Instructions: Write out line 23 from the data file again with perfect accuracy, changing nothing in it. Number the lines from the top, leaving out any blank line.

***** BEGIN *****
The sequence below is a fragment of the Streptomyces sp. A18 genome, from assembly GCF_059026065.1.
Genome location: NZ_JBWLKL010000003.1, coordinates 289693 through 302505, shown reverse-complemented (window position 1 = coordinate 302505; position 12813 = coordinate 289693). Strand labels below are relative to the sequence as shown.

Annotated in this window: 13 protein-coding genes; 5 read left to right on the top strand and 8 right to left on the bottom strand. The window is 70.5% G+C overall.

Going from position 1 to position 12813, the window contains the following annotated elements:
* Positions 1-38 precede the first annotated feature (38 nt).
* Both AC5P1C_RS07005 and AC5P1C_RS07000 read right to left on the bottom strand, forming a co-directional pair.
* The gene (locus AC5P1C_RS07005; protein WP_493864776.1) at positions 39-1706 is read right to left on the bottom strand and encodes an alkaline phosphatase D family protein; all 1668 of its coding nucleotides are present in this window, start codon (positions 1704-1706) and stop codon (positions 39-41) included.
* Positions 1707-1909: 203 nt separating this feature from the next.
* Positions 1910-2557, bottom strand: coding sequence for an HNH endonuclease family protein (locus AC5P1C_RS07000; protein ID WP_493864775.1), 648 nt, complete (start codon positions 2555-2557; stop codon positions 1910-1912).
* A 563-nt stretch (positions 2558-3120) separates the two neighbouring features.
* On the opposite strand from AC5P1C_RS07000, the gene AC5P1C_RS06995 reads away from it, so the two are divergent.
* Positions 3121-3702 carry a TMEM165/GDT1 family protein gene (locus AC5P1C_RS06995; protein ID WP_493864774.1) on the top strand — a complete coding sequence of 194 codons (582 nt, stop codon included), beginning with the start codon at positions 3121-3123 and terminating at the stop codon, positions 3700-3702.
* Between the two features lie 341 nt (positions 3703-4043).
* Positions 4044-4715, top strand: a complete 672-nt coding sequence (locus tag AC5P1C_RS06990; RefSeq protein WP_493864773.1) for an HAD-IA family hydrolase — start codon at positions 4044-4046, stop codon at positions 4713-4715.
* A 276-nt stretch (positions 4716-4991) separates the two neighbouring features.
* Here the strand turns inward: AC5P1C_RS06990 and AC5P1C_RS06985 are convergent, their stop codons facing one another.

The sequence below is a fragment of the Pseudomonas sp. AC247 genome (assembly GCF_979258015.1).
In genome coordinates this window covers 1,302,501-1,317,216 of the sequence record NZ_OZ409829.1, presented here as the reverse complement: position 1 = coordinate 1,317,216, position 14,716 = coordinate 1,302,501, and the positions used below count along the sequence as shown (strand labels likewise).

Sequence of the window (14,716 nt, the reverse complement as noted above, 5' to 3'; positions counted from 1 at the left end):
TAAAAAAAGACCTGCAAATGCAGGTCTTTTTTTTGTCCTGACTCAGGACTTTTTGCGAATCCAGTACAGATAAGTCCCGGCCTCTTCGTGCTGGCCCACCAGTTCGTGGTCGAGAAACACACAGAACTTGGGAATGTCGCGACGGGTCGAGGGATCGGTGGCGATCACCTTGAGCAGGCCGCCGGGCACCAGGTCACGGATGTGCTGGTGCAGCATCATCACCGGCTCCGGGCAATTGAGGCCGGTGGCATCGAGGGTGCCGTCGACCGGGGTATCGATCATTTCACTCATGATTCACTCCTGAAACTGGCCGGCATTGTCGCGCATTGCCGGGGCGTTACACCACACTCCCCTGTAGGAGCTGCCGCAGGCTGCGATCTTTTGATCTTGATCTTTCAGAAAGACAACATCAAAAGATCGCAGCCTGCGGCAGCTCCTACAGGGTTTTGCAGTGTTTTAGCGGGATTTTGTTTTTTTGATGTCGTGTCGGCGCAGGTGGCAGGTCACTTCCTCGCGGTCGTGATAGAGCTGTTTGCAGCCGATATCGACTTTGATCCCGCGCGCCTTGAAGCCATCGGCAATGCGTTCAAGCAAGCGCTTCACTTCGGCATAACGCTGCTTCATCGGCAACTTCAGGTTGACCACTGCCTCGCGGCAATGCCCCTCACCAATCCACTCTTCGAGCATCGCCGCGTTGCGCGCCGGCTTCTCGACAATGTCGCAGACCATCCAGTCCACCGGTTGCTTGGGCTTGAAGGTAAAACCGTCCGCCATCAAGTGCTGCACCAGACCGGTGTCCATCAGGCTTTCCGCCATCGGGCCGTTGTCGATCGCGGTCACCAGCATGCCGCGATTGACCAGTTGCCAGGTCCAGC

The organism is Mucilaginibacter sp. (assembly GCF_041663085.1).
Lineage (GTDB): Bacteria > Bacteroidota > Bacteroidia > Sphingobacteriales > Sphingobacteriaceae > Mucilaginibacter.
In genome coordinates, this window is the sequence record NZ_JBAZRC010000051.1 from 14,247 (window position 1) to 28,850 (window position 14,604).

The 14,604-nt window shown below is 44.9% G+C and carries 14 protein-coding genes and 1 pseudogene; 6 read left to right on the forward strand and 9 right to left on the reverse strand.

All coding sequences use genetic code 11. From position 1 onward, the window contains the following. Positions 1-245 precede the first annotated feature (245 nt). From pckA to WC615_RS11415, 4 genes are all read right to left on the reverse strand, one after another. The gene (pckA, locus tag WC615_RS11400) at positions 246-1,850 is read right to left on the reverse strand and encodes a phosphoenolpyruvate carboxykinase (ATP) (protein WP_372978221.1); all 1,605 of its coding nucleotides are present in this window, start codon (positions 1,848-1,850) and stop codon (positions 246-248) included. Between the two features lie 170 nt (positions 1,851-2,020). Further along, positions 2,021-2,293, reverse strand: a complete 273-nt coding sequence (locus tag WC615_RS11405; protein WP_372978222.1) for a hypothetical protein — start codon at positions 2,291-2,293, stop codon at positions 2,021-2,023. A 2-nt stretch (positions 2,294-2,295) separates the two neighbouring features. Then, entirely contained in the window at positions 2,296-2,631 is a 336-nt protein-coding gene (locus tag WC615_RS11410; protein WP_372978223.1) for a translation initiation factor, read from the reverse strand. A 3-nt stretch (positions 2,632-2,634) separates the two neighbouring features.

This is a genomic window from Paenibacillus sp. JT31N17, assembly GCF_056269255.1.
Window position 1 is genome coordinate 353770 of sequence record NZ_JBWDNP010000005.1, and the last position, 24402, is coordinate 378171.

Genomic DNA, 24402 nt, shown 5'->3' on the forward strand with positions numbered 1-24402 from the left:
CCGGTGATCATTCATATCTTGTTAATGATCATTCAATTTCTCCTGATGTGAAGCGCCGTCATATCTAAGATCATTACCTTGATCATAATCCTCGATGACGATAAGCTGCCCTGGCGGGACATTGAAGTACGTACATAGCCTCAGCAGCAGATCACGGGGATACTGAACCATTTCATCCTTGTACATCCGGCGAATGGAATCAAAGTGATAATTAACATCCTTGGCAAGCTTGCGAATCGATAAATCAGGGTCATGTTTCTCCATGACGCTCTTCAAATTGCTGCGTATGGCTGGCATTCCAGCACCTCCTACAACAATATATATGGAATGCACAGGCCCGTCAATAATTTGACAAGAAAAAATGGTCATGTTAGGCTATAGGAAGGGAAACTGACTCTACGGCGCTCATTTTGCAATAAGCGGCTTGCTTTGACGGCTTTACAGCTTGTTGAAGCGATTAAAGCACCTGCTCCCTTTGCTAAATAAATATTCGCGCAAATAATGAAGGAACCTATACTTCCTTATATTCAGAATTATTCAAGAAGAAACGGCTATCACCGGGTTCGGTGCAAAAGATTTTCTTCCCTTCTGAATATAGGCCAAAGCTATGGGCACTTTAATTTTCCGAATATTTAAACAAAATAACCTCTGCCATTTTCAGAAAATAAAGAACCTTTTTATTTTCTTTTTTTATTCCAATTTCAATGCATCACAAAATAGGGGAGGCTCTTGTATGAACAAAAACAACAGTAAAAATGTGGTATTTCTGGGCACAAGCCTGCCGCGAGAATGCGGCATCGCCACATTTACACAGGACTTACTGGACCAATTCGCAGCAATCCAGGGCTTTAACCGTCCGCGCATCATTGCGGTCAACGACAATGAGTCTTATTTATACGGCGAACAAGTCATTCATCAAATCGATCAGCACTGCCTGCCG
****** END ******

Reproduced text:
In genome coordinates, this window is the sequence record NZ_JBAZRC010000051.1 from 14,247 (window position 1) to 28,850 (window position 14,604).